By Rachel Feintzeig
It’s a strange moment to bring a baby into the world.
The pandemic has changed much of what it once meant to be expecting: a partner holding your hand through an ultrasound appointment, crowded baby showers and unsolicited advice from hovering strangers in the supermarket, family flying in to meet a new grandchild in the hospital.
The constant threat of the virus has made our health feel precarious, and pregnant women are at higher risk for severe disease if they become infected. Much of the country is either struggling financially or bracing for economic impact. A Brookings Institution report projected there will be about 300,000 fewer births in 2021, an 8% drop from 2019.
And yet, about a year into the pandemic, many would-be parents say they’ve grown tired of waiting. Some paused fertility treatments in the spring only to realize Covid wasn’t going to disappear in a matter of months. For others, Covid was the push: the sign they needed to slow down and focus on life at home. Or the pandemic brought the silver lining of flexibility—remote work, canceled business travel—that made having a baby possible.
“Everything was kind of home-centered, with work and school,” says Landon Faulkner, whose wife, Kyra Faulkner, is due in February. “In some ways, it seemed even easier.”
Mr. Faulkner, a dad of three in Vineyard, Utah, had a vasectomy reversed in April after he and his wife felt called to have another child. Ms. Faulkner got pregnant by May, but the experience hasn’t come without its bumps: The whole family contracted Covid in November. Everyone recovered well and the baby is doing fine, Mr. Faulkner says.
A November survey of nearly 4,000 users by Modern Fertility, a maker of at-home hormone tests, found that 70% weren’t changing their family planning decisions as a result of the pandemic. Of the 30% who were, most decided to delay having kids, or rethought the proposition altogether. But a quarter of that 30% accelerated their plans.
“There’s some kinds of existential crises that make people kind of re-evaluate priorities,” says Sarah Hayford, a sociology professor at Ohio State University who studies family formation and reproductive health. “You can imagine that someone might respond to a very threatening crisis by saying, ‘I want to strengthen my family.’ ”
Unintended births may also go up during this time, Dr. Hayford notes. It’s been harder for women to access birth control and abortions in some places, amid lockdowns and a slowdown in some medical appointments.
No matter the circumstances of the pregnancy, expecting a baby during a pandemic can be nerve-racking and isolating.
“You’re holding your breath the entire time,” says Marty McDonald, who gave birth to her daughter, Elle Olivia, on Jan. 18. The CEO of Boss Women Media Group, an online community for women, she lives in Dallas, hours away from family in Tennessee. She’s only seen them once in over a year—for a funeral.
“I didn’t even hug my mom,” she says.
Still, she says some moments of the past year have injected extra hope into her experience of preparing to welcome a new life.
“We’re bringing our daughter into the world when there’s the first Black woman vice president of the United States,” Ms. McDonald told her husband, Kevin McDonald. “She’s going to be able to see possibilities.”
The journey to conceive during Covid for Valerie Wernet and her wife, Emilie Wapnick, kicked off with a road trip from their home on British Columbia’s Cortes Island. They hopped three ferries and traveled 3,000 miles to Charlotte, Vt., wiping down hotel rooms with Lysol as they went and heating cans of soup they’d packed in the car.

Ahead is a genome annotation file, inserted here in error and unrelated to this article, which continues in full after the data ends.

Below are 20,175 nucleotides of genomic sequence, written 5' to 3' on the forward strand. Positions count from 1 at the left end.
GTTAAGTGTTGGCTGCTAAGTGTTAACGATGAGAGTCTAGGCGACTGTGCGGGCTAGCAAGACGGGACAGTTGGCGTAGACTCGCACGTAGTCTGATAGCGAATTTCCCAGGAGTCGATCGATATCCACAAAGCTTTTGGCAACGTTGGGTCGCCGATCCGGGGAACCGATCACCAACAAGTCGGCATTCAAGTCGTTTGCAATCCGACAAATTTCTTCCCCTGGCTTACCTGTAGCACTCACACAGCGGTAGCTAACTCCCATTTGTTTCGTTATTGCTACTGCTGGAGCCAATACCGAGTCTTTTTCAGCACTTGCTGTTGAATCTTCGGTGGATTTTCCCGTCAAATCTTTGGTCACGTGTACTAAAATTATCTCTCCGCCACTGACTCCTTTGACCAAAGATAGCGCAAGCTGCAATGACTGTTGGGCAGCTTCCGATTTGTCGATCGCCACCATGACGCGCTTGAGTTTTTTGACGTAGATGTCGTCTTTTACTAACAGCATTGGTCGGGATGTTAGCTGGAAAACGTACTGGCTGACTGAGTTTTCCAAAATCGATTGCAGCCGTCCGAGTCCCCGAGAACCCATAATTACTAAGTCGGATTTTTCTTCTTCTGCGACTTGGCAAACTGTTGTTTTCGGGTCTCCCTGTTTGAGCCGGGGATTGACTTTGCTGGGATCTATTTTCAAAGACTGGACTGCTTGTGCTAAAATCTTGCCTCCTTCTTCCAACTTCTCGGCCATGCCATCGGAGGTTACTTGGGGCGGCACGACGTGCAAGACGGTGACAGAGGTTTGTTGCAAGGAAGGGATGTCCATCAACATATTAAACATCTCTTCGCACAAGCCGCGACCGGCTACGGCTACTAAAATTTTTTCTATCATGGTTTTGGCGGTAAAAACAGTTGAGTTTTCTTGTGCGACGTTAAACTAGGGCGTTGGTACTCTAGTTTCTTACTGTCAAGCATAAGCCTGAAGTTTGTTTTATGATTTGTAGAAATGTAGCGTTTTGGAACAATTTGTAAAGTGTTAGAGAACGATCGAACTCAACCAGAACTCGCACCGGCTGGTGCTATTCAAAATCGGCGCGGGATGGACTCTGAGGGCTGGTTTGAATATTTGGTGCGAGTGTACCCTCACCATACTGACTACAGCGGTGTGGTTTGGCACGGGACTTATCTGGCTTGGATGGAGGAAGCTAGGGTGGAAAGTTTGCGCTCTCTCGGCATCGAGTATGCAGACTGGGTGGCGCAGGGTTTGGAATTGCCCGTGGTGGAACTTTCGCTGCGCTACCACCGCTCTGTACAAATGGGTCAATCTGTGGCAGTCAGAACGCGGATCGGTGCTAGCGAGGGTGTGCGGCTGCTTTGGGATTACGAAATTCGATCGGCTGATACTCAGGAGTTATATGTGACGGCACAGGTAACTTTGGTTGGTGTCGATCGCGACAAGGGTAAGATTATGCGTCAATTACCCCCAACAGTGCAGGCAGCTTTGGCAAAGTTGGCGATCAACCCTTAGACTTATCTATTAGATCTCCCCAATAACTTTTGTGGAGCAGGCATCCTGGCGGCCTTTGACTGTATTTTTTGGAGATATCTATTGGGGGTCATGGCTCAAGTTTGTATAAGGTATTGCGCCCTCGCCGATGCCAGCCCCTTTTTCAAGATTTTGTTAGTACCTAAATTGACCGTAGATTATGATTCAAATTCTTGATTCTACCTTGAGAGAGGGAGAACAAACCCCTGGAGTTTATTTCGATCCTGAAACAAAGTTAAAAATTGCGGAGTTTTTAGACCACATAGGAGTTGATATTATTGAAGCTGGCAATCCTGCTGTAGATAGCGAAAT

“We will go home when we’re pregnant or when we give up,” Ms. Wernet told me in December from the tiny cabin she and Ms. Wapnick rented upon arriving in the States. The 35-year-old is hoping to become pregnant with a sperm donation from a friend of Ms. Wapnick who lives nearby.
“Everyone is waiting for life to go back to normal, and for us, if we’re lucky, life will never go back to normal,” Ms. Wernet says.
When Jenn Allen’s most recent embryo transfer failed last spring, the news felt especially devastating. The 43-year old’s fertility clinic was temporarily shuttering due to lockdowns. Ms. Allen was hesitant to keep trying amid a pandemic anyway.
“There was a grieving of like, ‘When am I going to be able to do this?’ ” she says.
By fall, the Oakland, Calif., resident says she realized she couldn’t wait for a vaccine to fulfill her dreams. She’s now embarking on her 13th attempt to get pregnant. As a single woman, she sometimes worries about handling the stress of trying to get pregnant—and stay healthy—by herself during a health crisis.
“There might not be someone right there to say, ‘Hey, you’re spinning. You’re kind of falling down a rabbit hole right now,’ ” she says of managing the anxiety.
Chelsea Powers, a 31-year-old mother of one in Carrollton, Texas, decided to try for a second baby despite being furloughed in May from her job at a real estate company.
“We just decided that our lives couldn’t just stop,” says Ms. Powers, who found out she was pregnant in June. “There’s never really the right time to have a baby.”
Navigating a career setback and financial blow while preparing for a newborn has been tough. Ms. Powers grappled with whether to reveal her pregnancy during job interviews. She refinanced her mortgage and began buying meat in bulk from Costco to save money. Then, in November, she was formally laid off.
“As things progressed and got worse, I definitely felt like, ‘What were we thinking? Why did we do this? This is insane,’ ” Ms. Powers says.
But she also feels a sense of peace. “The closer I get to meeting him, it just doesn’t matter anymore.”
SOURCE : WALL STREET JOURNAL